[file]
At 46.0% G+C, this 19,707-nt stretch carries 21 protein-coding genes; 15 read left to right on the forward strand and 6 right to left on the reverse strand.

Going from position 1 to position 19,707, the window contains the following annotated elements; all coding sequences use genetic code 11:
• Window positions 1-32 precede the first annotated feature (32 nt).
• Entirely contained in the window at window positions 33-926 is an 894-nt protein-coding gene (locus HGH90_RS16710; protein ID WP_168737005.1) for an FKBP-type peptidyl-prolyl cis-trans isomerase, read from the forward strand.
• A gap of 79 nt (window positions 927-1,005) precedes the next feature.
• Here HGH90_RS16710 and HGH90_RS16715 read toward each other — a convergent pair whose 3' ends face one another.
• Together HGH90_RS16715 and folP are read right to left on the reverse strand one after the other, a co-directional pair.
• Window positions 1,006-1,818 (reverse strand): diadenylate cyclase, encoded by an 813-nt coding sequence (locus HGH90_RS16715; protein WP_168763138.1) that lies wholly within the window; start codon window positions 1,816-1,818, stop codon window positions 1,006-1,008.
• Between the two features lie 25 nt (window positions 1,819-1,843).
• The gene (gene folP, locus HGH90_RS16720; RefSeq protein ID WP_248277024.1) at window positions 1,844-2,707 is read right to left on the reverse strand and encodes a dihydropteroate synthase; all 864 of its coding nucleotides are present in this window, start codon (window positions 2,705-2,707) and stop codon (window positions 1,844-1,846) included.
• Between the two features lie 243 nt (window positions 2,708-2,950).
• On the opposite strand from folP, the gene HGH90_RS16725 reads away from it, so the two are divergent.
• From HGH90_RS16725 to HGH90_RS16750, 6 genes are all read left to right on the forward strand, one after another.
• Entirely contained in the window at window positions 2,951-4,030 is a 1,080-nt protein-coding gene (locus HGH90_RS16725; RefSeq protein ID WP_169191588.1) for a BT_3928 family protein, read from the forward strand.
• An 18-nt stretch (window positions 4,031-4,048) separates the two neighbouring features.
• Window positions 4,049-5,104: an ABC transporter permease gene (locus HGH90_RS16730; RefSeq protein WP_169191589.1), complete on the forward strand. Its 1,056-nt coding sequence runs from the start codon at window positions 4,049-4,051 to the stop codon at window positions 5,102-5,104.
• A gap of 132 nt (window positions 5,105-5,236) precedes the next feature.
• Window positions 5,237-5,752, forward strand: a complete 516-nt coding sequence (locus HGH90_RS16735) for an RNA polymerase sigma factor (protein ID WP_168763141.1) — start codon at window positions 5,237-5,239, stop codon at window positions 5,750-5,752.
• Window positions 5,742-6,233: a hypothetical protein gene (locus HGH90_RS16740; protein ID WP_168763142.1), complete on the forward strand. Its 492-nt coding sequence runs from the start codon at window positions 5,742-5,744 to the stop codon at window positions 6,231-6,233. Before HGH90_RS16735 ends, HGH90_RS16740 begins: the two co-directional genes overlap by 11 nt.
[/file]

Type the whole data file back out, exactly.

At 46.0% G+C, this 19,707-nt stretch carries 21 protein-coding genes; 15 read left to right on the forward strand and 6 right to left on the reverse strand.

Going from position 1 to position 19,707, the window contains the following annotated elements; all coding sequences use genetic code 11:
• Window positions 1-32 precede the first annotated feature (32 nt).
• Entirely contained in the window at window positions 33-926 is an 894-nt protein-coding gene (locus HGH90_RS16710; protein ID WP_168737005.1) for an FKBP-type peptidyl-prolyl cis-trans isomerase, read from the forward strand.
• A gap of 79 nt (window positions 927-1,005) precedes the next feature.
• Here HGH90_RS16710 and HGH90_RS16715 read toward each other — a convergent pair whose 3' ends face one another.
• Together HGH90_RS16715 and folP are read right to left on the reverse strand one after the other, a co-directional pair.
• Window positions 1,006-1,818 (reverse strand): diadenylate cyclase, encoded by an 813-nt coding sequence (locus HGH90_RS16715; protein WP_168763138.1) that lies wholly within the window; start codon window positions 1,816-1,818, stop codon window positions 1,006-1,008.
• Between the two features lie 25 nt (window positions 1,819-1,843).
• The gene (gene folP, locus HGH90_RS16720; RefSeq protein ID WP_248277024.1) at window positions 1,844-2,707 is read right to left on the reverse strand and encodes a dihydropteroate synthase; all 864 of its coding nucleotides are present in this window, start codon (window positions 2,705-2,707) and stop codon (window positions 1,844-1,846) included.
• Between the two features lie 243 nt (window positions 2,708-2,950).
• On the opposite strand from folP, the gene HGH90_RS16725 reads away from it, so the two are divergent.
• From HGH90_RS16725 to HGH90_RS16750, 6 genes are all read left to right on the forward strand, one after another.
• Entirely contained in the window at window positions 2,951-4,030 is a 1,080-nt protein-coding gene (locus HGH90_RS16725; RefSeq protein ID WP_169191588.1) for a BT_3928 family protein, read from the forward strand.
• An 18-nt stretch (window positions 4,031-4,048) separates the two neighbouring features.
• Window positions 4,049-5,104: an ABC transporter permease gene (locus HGH90_RS16730; RefSeq protein WP_169191589.1), complete on the forward strand. Its 1,056-nt coding sequence runs from the start codon at window positions 4,049-4,051 to the stop codon at window positions 5,102-5,104.
• A gap of 132 nt (window positions 5,105-5,236) precedes the next feature.
• Window positions 5,237-5,752, forward strand: a complete 516-nt coding sequence (locus HGH90_RS16735) for an RNA polymerase sigma factor (protein ID WP_168763141.1) — start codon at window positions 5,237-5,239, stop codon at window positions 5,750-5,752.
• Window positions 5,742-6,233: a hypothetical protein gene (locus HGH90_RS16740; protein ID WP_168763142.1), complete on the forward strand. Its 492-nt coding sequence runs from the start codon at window positions 5,742-5,744 to the stop codon at window positions 6,231-6,233. Before HGH90_RS16735 ends, HGH90_RS16740 begins: the two co-directional genes overlap by 11 nt.